To accomplish the multiplexing of these three signals (i.e. digital voice data, synchronous control commands, and asynchronous data) onto a single digital interface 215, microprocessor 210 controls multiplexer 236. Specifically, on the forward path from portable device 200 to hands-free kit 214, microprocessor 210 controls multiplexer 236 to switch between synchronous control commands generated by microprocessor 210 and asynchronous data generated by UART 232 and digital voice data generated by DSP 208. Thus, the signal presented to multiplexer 204 over line 240 is a multiplexed signal that may contain digital voice data, asynchronous data, and synchronous control commands.
This forward path signal is switched by multiplexer 204 to digital interface 215 where each signal component is routed by multiplexer 242 to its respective destination. That is to say that the digital voice data from DSP 208 is routed to auxiliary CODEC 217, the synchronous control commands generated by microprocessor 210 may be routed to auxiliary microphone and speaker 116 or voice dialer 230 or power booster 218, and asynchronous data is routed to voice dialer 230. It should be noted that when the portable device 200 is in the portable mode, the asynchronous data and synchronous control commands need not be multiplexed onto the line 240 because microprocessor 210 configures multiplexer 204 to route signals to and from the internal CODEC 102 when the portable device 200 is in the portable mode.
On the reverse path from hands-free kit 214 to portable device 200, status indications generated by voice dialer 230, auxiliary CODEC 217, power booster 218 or auxiliary microphone and speaker 116 are multiplexed by multiplexer 242 with digital voice data from auxiliary CODEC 217 and asynchronous data from voice dialer 230. The multiplexed signal is then sent over digital interface 215 to multiplexer 204. Multiplexer 204 routes the multiplexed signal from digital interface 215 to multiplexer 236 over line 240. Multiplexer 236 then routes the signal components to their respective destinations. That is to say that digital voice data from auxiliary CODEC 217 is routed to DSP 208, status indications from voice dialer 230 or auxiliary CODEC 217 or auxiliary microphone and speaker 116 or power booster 218 are routed to microprocessor 210, and asynchronous data from voice dialer 230 is routed to UART 232.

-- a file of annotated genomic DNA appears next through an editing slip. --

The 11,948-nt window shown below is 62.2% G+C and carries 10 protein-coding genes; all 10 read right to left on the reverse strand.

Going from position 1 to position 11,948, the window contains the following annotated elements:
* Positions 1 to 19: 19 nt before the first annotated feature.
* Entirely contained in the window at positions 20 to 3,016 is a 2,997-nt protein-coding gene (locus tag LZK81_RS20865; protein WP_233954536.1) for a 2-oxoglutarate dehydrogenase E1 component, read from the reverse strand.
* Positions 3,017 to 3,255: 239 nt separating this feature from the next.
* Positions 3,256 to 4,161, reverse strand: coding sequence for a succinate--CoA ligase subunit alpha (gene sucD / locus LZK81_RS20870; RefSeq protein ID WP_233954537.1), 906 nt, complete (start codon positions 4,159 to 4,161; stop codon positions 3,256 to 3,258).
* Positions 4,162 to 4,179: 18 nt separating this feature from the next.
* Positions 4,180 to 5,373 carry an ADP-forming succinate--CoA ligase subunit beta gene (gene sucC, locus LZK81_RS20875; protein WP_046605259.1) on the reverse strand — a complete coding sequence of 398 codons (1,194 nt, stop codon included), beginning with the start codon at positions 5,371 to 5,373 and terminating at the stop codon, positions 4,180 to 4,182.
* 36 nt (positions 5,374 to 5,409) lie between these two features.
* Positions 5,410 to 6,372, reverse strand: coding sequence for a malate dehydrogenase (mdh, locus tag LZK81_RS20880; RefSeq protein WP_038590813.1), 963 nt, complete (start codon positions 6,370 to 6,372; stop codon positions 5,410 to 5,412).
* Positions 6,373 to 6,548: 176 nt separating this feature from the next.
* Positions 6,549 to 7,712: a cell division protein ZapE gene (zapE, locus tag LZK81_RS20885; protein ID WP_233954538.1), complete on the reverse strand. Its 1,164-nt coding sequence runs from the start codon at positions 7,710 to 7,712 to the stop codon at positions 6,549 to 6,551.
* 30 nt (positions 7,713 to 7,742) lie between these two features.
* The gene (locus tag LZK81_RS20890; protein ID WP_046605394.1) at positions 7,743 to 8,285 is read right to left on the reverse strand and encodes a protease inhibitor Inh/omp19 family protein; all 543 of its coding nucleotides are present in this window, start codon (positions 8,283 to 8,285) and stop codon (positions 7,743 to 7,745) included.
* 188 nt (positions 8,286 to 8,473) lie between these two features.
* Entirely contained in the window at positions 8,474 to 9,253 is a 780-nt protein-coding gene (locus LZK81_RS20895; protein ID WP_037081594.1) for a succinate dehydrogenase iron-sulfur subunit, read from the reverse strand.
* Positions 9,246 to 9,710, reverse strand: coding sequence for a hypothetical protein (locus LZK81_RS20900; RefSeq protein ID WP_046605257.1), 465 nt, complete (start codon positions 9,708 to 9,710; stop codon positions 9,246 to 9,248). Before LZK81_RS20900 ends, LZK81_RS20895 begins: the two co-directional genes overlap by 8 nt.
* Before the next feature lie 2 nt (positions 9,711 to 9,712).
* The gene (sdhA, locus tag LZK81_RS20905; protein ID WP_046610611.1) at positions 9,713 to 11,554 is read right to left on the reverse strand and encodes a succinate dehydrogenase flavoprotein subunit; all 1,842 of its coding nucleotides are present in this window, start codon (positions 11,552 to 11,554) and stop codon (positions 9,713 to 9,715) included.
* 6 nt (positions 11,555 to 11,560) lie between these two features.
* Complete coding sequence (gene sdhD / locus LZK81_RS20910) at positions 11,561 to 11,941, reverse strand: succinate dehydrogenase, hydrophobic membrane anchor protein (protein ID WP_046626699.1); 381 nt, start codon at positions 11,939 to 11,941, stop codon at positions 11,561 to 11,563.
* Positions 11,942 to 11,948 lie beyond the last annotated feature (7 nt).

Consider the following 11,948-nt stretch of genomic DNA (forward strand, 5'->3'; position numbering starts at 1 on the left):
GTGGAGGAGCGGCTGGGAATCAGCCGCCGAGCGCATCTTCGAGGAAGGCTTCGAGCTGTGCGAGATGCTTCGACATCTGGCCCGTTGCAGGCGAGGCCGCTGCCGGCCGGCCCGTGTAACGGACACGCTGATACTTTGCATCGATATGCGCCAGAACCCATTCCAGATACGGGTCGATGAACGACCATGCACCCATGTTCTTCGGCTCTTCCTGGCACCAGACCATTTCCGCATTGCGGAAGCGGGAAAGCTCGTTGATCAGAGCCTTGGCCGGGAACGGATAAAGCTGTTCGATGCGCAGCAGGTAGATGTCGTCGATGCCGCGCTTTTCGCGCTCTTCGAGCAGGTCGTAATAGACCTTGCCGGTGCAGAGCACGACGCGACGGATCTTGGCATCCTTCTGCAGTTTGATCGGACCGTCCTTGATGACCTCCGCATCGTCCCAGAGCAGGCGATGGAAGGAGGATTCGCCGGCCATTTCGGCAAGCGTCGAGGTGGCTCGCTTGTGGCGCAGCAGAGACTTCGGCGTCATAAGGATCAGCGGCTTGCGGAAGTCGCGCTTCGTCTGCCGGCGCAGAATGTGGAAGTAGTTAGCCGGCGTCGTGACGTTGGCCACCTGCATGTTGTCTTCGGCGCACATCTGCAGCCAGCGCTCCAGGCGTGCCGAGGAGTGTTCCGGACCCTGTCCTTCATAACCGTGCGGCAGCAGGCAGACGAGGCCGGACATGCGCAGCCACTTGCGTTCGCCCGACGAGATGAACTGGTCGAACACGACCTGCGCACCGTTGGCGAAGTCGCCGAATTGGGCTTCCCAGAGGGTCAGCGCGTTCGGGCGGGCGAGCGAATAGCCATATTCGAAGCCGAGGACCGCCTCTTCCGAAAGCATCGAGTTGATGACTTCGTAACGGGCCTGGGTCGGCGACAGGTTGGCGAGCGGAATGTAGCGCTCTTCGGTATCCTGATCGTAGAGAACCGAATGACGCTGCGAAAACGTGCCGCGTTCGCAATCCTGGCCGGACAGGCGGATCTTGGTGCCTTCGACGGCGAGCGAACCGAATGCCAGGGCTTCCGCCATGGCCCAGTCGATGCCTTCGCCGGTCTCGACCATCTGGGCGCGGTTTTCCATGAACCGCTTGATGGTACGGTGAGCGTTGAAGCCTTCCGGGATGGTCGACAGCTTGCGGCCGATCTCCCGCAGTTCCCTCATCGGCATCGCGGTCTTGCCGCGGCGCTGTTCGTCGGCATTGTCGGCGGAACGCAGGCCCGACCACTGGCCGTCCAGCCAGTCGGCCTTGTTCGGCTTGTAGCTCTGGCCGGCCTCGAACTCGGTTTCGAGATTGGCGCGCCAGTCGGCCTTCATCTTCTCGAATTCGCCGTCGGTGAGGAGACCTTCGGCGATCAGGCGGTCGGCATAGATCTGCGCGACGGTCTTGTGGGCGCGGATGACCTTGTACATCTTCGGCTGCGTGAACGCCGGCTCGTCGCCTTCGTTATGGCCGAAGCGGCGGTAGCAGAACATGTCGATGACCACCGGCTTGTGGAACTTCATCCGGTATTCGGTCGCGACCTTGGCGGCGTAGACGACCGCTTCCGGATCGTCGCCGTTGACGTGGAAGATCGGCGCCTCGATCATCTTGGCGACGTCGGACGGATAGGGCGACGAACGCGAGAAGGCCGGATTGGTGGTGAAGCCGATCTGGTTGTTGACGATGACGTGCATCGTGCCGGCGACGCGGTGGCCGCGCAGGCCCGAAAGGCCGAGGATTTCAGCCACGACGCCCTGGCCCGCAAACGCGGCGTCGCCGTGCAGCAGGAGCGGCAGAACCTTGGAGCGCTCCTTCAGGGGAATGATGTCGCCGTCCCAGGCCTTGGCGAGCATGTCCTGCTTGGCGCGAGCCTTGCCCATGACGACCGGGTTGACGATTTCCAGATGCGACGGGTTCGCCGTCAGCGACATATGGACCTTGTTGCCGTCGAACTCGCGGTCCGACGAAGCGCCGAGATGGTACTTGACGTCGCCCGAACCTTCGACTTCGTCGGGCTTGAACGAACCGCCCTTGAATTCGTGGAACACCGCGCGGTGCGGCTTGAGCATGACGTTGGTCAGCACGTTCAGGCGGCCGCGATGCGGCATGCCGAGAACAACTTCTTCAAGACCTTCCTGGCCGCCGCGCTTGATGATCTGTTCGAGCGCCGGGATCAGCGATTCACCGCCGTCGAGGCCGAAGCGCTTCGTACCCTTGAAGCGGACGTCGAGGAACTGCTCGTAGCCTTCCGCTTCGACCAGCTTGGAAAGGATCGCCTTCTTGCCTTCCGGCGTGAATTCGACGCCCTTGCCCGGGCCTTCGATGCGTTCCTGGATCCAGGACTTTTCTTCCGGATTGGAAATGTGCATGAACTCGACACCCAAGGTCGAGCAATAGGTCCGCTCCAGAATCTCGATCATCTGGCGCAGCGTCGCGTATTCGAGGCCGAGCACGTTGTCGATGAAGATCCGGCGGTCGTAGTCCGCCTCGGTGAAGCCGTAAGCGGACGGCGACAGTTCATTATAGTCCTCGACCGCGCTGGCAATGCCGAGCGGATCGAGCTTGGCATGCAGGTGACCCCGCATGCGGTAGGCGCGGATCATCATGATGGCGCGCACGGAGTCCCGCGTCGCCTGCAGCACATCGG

In this manner, a single flexible interface between portable communication device 200 and external accessories 214, 218 is accomplished which reduces the complexity of the interface over the prior art of FIG. 1. It should be noted that multiplexers 236, 204, and 242 may each be comprised of one or more individual multiplexing and de-multiplexing devices, but for simplicity they are shown as single blocks in FIG. 2. A serial interface suitable for use with the present invention is further disclosed in copending U.S. patent application Ser. No. 08/593,305, filed Jan. 31st, 1996, entitled "PORTABLE COMMUNICATION DEVICE AND ACCESSORY SYSTEM" assigned to the assignee of the present invention and incorporated herein by reference.
In the preferred embodiment, CODEC 102 and auxiliary CODEC 217 convert an analog voice signal to pulse-code modulated (PCM) digital format. Optionally, the PCM format may be a compressed μ-law or a-law format, or two's-complement linear format. FIGS. 3A and 3B illustrate the preferred embodiment of the serial data format which is created by the multiplexers 236 and 242, respectively, on line 240 and digital interface 215.
Referring to FIG. 3A, in the preferred embodiment, the serial communication link over the forward path from portable device 200 to hands-free kit 214 over digital interface 215 provides a 128 kbps data frame format in full-duplex, allocated as 64 kbps for PCM audio (digital voice data) represented by frame portion 304 and 64 kbps for either control commands or asynchronous data to the accessories represented by frame portion 302. In the preferred embodiment of FIG. 3A, each frame contains sixteen bits. Bit "S" of frame portion 304 is a start bit which indicates the beginning of the frame. Bits "A", "B", "C", "W", "X", "Y", and "Z" each represent a PCM audio sample from DSP 208 and intended for auxiliary CODEC 217 (see FIG. 2). Bits "0" through "7" each represent either a control command to one of the accessories, asynchronous data generated by UART 232 and intended for voice dialer 230 (see FIG. 2), or "pad" bits which carry no information but merely "pad" the frame to be sixteen bits long.